I am also often on call to help with transplant-related surgery – either retrieving the liver and kidneys from an organ donor, or transplanting them into a recipient. You can never predict when that call will happen, except that it’s almost inevitably late at night.
Wound healing is another interest and I am Medical Director for CoDa Therapeutics Inc, a US-based biotechnology company spun out from the University of Auckland and University College London, and I’m involved in developing a drug product to heal chronic wounds more quickly.
I’d say that the personal and academic attributes it takes to succeed in the biological research field include attention to detail; curiosity; single-mindedness; independent thinking; organisation; dedication – and a sense of wonder. The latter is important – nature is always more mysterious and complex than you think, and your experiments will seldom go the way you plan!
Margaret Stanley, Senior Lecturer in Ecology
BSc(Hons) (Otago), PhD (Monash)
Much of my research focuses on how to monitor and control pest species. For example, Argentine ants form massive ‘super-colonies’ and hoover up other insects, which negatively affects soil function and decomposition in forests. Feral pigs have similar impacts; they are just like rotary hoes in the way they disturb the soil in the Waitakere Ranges.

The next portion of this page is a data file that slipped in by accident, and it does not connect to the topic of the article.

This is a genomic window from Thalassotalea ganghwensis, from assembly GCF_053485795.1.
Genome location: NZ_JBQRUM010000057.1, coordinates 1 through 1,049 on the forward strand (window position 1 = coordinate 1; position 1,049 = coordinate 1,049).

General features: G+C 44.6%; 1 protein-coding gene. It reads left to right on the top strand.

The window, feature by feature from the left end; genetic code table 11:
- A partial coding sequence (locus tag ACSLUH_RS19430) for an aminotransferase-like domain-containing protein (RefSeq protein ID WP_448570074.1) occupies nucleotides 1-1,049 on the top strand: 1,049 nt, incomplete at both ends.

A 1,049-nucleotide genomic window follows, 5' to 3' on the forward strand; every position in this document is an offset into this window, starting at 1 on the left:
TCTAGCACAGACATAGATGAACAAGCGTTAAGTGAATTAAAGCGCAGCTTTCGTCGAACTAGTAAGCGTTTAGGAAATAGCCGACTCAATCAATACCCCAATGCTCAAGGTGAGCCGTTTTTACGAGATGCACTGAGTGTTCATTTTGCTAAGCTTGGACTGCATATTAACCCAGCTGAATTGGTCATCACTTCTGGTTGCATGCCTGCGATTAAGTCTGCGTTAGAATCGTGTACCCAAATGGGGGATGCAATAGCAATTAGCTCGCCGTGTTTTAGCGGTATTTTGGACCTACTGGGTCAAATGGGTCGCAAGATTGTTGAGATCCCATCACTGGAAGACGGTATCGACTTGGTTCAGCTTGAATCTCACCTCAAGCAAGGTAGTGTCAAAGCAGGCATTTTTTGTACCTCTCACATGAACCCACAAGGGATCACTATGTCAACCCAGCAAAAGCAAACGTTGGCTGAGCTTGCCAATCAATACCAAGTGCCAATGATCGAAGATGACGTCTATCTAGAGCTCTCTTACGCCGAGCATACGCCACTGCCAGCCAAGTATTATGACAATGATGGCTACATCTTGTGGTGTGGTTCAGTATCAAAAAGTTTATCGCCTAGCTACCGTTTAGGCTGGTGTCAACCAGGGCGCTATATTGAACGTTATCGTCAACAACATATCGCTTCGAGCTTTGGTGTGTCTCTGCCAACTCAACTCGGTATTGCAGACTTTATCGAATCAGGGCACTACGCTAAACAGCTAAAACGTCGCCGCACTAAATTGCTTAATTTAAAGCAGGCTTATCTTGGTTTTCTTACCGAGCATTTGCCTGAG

My students and I are now researching different methods of catching and controlling common myna and sulphur-crested cockatoos in the Auckland region. The bird in the photo is a rainbow lorikeet, which is another invasive bird.
What I really enjoy about my work is that it makes a difference. We can provide scientific evidence that certain exotic species are having an impact on native ecosystems, and this enables authorities to legally declare them pests and take action to manage them, or we can develop and test tools to monitor and control pests. I also really enjoy guiding postgraduate students through their research projects and seeing them fledge into young researchers.
I have always been curious about natural systems and plants and animals. And I’d say that curiosity, as well as creativity, analytical thinking and always asking questions are essential attributes for people wanting to make a career in the biological sciences. If you’re at secondary school, don’t forget to take statistics – you’ll need it in a career in biology.